From what I understand, optimization in medical and healthcare systems, analytics and actuarial sciences are hot areas. However, I am not sure how different areas compare in terms of the salaries and growth opportunities in the industry. Would be great if somebody could shed some light on hot areas that pay well, have good growth opportunities and are intellectually stimulating too ( yes, I want the world).

asked 30 Nov '12, 23:40

shadowblade360's gravatar image

accept rate: 0%

The variability in opportunity, compensation, and intellectual reward within application areas is higher than between them. The entrepreneurial track is usually the highest risk and reward. The research track usually allows for deeper intellectual engagement. Working for a paycheck in a large company such as IBM or Cisco may provide significant avenues for professional growth. Choosing a sector based on your criteria is not, in my view, terribly meaningful. Nor is chasing "hot" trends.

Assuming this is a serious question, I can only advise you to focus on what you enjoy. Hard work and perseverance are controllable inputs. So there's benefit in maximizing them. When it comes right down to it, luck and talent predominate as success factors. Those are exogenous factors. I don't know if there's anything to be done about talent or lack thereof. As for luck, I think of Yoko Ono's 1966 'Ceiling Painting' that consisted of a ladder that John Lennon climbed up. There, in small lettering on the ceiling, was the word 'Yes'. Leaving yourself open to opportunity, saying 'yes', is one way to maximize luck.

(Having said that, I don't know anyone who got rich, founded business, or won the von Neumann Prize, doing actuarial work.)


answered 13 Dec '12, 00:51

SanjaySaigal's gravatar image

accept rate: 13%

Great answer. OR is something I have enjoyed till now, and I hope in due course of time I will figure out where I want to go. Just wanted to understand if there is anything I am missing, and your first para sums it up very well. I hope in due course of time, I will develop stronger research interests, since as of now - I feel I am a dabbler at best. Thanks Sanjay.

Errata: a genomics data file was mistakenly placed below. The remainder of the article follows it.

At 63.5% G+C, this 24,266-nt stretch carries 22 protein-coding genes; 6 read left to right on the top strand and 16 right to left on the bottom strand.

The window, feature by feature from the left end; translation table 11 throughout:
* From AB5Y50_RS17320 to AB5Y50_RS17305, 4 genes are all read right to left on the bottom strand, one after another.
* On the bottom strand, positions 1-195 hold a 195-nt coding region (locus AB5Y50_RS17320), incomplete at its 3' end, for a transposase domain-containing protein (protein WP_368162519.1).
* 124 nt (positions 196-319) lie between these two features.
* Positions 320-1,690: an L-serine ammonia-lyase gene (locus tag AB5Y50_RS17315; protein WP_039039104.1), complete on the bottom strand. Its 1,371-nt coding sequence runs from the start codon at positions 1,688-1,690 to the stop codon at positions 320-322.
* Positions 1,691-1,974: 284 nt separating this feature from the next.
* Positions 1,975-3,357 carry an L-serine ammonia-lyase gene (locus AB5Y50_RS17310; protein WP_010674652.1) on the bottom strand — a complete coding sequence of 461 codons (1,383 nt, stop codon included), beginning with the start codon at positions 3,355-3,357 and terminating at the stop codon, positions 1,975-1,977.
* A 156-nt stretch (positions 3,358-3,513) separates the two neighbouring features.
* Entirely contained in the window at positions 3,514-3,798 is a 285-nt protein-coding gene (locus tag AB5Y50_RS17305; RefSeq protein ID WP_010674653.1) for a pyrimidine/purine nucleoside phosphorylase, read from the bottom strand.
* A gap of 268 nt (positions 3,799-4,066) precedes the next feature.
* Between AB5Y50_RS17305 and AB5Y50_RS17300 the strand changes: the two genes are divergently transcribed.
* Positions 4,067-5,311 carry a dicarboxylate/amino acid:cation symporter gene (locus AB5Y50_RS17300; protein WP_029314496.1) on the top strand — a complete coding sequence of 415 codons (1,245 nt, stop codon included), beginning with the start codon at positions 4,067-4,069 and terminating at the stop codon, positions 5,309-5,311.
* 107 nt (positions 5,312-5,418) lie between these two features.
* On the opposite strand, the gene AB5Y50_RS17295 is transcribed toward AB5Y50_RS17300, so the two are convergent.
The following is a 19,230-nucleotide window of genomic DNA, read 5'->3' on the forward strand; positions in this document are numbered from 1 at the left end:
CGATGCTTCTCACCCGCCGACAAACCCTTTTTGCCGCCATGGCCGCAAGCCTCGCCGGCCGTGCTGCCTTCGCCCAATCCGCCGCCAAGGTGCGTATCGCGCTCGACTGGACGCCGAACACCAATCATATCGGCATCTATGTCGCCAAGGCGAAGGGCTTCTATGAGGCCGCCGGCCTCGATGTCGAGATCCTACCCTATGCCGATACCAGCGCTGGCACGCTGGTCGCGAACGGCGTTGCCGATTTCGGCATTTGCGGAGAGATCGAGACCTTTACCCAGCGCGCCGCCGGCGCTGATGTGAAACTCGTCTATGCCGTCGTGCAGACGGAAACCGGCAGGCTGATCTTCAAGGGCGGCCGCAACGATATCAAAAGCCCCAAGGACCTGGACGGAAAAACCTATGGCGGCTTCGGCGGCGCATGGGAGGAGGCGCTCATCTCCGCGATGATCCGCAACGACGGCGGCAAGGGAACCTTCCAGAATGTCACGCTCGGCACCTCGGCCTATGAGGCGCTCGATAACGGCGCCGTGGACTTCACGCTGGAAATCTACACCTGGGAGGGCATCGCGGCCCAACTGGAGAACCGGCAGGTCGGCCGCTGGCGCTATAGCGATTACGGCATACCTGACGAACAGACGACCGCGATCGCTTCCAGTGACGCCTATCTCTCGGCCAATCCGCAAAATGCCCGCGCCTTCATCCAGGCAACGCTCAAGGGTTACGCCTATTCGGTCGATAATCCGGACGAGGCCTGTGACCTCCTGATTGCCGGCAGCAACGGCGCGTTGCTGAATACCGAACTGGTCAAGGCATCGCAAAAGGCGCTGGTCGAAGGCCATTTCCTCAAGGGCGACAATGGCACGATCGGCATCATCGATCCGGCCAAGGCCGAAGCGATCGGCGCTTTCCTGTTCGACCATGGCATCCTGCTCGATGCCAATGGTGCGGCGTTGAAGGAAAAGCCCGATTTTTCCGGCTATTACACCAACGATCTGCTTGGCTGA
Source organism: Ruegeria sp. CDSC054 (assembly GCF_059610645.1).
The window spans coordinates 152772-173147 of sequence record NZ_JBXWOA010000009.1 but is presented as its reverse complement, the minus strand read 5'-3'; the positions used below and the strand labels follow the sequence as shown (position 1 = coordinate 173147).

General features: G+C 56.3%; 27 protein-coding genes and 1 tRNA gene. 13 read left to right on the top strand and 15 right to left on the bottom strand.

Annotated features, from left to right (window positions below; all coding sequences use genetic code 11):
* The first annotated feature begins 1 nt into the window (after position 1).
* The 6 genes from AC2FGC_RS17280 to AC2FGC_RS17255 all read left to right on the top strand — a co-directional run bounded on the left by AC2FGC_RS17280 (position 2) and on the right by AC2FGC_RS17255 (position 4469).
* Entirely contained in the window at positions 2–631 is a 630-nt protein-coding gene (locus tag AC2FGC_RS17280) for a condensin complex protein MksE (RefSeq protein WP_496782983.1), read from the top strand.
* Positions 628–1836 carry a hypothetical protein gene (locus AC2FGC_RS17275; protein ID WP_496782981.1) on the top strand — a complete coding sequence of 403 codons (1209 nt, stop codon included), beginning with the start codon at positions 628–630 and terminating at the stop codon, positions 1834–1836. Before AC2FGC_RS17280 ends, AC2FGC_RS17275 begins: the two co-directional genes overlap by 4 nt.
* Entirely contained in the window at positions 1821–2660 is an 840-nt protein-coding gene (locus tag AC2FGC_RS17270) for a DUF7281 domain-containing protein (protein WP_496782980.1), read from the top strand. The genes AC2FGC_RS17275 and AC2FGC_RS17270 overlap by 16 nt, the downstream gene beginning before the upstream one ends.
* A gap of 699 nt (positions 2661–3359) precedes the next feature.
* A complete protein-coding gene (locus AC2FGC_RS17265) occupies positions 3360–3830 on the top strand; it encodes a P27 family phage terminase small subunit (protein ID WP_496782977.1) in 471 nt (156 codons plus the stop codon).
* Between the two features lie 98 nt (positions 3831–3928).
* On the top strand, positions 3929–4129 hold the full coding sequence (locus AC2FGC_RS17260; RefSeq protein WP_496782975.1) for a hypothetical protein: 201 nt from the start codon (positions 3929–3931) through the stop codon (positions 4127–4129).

(17 Dec '12, 23:33) shadowblade360

I would look for areas where OR is used to generate more revenue. Most past use of OR were about lowering cost, or other resource usage metrics. We now see more and more use of OR to generate more revenue, see for instance this example

There are many more.

Her's a hint: look for places where OR is used together with predictive analytics. I think this is where the hot spots lie.


answered 20 Dec '12, 04:40

jfpuget's gravatar image

accept rate: 8%

If you really want the world that badly, I think a change of career is better. Sorry to disappoint you, but conquering the world through optimization/OR is harder and longer than other paths..

From your question I get the feeling we are talking about entrepreneurship. If that's the case, I can only say the focus is wrong.


answered 13 Dec '12, 03:09

Bo%20Jensen's gravatar image

Bo Jensen ♦
accept rate: 14%

I see. Just wanted to understand the job market and the hot areas in OR. To think of it, the only reason I am going for higher studies in OR is due to pure interest and not jobs per se. The only idea was to not jump into it blindly and get a hang of the opportunities after this.

(17 Dec '12, 23:30) shadowblade360

That's a multi objective optimization problem! i see three competing objectives unless mistaken.

Not sure my answers helps though...


answered 01 Dec '12, 00:39

jfpuget's gravatar image

accept rate: 8%

It doesn't. Leave the weights assigned to each objective to me :)

(01 Dec '12, 01:47) shadowblade360
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Asked: 30 Nov '12, 23:40

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Last updated: 20 Dec '12, 04:40

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